In the wake of the decision of Karnataka to defer release of water, do you think the state is committing contempt of the apex court?
No. For various reasons, it does not amount to contempt. In the first place, the Supreme Court had no jurisdiction at all under Article 262 to pass such orders in relation to a water dispute. Secondly, when the Supreme Court directed the supervisory committee to deal with the situation and also directed Tamil Nadu to go there. It is a void order. It cannot say water collected for drinking water purposes be supplied to fulfill irrigation needs of the neighbouring state. It is a void order without jurisdiction. Apart from all that, it's an order almost incapable of implementation in a sense that the state government cannot say that it does not matter if our people die for want of drinking water but we will supply water to the next state for irrigation. It will not amount to willful disobedience or an order and therefore it will not be contempt.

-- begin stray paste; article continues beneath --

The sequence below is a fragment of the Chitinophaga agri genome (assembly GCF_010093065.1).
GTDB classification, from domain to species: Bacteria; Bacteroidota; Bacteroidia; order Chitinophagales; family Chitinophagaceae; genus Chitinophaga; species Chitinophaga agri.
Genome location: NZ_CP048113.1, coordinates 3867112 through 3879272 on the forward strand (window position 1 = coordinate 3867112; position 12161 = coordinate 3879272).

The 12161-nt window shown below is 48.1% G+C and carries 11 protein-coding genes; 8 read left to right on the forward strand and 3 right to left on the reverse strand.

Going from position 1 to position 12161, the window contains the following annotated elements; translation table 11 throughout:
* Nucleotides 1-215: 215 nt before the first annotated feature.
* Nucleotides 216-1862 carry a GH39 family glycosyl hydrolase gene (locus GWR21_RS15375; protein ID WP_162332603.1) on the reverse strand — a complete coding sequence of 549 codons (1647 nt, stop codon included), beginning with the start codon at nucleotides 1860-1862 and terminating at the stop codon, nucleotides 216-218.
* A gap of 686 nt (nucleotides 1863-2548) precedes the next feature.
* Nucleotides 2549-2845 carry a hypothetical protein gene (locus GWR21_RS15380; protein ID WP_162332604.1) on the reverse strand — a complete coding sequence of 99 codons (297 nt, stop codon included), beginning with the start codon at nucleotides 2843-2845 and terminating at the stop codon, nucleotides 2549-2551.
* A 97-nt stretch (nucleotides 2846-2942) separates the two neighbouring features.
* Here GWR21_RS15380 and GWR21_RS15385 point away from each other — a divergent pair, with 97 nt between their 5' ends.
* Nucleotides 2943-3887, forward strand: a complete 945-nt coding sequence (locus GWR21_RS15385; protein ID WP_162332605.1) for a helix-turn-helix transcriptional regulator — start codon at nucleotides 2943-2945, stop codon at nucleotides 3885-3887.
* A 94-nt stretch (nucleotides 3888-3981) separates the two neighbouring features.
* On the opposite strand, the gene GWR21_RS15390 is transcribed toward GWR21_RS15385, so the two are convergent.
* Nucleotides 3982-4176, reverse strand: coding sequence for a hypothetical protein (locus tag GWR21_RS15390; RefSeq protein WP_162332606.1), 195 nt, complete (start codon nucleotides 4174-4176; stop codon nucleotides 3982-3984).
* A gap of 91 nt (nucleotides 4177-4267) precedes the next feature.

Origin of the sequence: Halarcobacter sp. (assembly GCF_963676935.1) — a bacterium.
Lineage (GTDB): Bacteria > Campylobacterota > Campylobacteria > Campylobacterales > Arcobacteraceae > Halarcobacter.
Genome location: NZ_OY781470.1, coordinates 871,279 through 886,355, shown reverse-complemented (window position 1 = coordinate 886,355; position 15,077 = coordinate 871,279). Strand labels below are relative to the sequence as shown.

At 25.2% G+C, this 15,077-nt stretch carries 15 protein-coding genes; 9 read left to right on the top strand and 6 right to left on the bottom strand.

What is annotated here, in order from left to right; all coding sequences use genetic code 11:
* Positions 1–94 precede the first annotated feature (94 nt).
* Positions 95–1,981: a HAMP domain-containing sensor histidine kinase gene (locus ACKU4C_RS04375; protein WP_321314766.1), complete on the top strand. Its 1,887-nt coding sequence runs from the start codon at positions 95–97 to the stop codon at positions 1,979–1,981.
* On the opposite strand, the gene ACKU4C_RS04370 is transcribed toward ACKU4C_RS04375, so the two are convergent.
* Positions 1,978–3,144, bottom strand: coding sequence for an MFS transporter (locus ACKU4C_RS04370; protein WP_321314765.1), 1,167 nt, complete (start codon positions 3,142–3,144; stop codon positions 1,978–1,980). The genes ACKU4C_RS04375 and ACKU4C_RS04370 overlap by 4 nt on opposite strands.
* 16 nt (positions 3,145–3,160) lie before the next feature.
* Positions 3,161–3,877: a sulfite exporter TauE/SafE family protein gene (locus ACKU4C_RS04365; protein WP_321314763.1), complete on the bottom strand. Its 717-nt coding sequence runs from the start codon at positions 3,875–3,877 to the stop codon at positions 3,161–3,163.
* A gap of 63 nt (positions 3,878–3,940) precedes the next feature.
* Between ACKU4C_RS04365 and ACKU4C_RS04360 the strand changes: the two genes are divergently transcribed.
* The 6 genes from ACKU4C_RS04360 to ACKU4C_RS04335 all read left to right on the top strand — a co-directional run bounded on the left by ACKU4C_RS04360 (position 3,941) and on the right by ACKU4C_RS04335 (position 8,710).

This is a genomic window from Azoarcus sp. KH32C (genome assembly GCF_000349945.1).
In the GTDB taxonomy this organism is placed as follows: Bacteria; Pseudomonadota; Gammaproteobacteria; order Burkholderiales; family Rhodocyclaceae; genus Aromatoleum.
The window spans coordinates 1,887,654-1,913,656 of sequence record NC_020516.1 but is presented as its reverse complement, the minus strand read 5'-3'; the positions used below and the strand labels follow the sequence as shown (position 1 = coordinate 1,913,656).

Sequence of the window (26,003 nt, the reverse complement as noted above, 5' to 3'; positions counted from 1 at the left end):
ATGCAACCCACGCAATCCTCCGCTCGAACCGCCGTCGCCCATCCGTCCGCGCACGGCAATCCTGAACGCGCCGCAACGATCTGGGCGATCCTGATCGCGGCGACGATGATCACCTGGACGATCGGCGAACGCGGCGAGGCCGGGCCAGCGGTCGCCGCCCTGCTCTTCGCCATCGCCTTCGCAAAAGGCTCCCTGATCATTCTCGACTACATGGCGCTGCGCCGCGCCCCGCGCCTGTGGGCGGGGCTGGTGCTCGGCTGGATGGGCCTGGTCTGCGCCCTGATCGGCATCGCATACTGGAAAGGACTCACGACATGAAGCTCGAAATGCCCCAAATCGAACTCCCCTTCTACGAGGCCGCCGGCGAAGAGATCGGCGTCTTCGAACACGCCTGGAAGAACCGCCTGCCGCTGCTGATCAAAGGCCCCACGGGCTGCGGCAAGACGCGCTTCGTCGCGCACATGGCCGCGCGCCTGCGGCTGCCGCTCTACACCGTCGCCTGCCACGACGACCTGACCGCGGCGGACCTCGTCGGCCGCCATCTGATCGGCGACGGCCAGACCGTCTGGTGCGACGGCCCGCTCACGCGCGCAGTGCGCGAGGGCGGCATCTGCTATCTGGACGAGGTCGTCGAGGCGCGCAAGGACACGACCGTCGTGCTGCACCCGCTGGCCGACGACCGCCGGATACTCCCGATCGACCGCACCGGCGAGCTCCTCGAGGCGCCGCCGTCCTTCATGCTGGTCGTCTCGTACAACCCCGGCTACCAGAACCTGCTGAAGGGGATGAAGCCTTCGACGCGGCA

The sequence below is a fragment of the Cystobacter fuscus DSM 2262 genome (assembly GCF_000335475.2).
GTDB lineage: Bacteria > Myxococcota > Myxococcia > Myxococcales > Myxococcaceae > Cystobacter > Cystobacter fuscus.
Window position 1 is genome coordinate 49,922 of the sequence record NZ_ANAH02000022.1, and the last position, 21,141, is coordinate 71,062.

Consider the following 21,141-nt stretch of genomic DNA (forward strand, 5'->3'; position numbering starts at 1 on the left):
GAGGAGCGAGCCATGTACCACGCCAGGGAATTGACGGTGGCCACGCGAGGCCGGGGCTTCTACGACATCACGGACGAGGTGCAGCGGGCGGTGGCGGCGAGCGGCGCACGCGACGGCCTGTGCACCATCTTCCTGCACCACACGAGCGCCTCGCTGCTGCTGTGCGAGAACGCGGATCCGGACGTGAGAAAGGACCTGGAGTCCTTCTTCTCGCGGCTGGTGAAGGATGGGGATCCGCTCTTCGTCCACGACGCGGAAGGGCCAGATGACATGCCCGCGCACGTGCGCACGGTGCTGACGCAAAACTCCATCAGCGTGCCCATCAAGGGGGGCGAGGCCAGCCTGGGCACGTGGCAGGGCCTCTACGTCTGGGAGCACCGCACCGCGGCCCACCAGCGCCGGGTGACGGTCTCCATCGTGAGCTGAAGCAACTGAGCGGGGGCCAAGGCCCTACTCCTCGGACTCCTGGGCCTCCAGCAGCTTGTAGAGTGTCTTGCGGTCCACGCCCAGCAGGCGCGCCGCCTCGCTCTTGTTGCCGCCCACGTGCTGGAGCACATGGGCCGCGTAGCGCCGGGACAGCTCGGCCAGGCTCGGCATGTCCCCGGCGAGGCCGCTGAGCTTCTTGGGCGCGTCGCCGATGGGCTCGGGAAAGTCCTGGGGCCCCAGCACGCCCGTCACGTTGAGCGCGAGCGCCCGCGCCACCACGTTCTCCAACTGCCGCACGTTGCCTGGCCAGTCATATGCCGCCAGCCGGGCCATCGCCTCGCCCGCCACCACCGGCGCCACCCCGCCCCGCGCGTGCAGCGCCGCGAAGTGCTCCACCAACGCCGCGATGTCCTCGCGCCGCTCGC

The latest move to seek the seal of approval from the Karnataka legislature is bound to lead to a confrontation. What is your opinion on this aspect?
Supposing a resolution is passed not to release water, there will be a clear conflict between the legislature and the judiciary. The resolution will put the state government in a fix because both are constitutional bodies which have given contradictory instructions. Whoever it follows, it will be disobeying one of them. Therefore, the state government can keep quiet and say I will not be able to decide, so I have not committed contempt. Yes, it does lead to confrontation.
What is the choice the state government when it is asked to implement an order that is void or unimplementable?
In the high court, it is possible to appeal to a division bench or even go to the Supreme Court. But, in the Supreme Court, there is no such provision. From a two-judge to a three-judge bench it all depends on the reference and the prerogative of the Chief Justice of India. I can only request this bench to refer it to a three-judge bench and they can refuse. They have that right.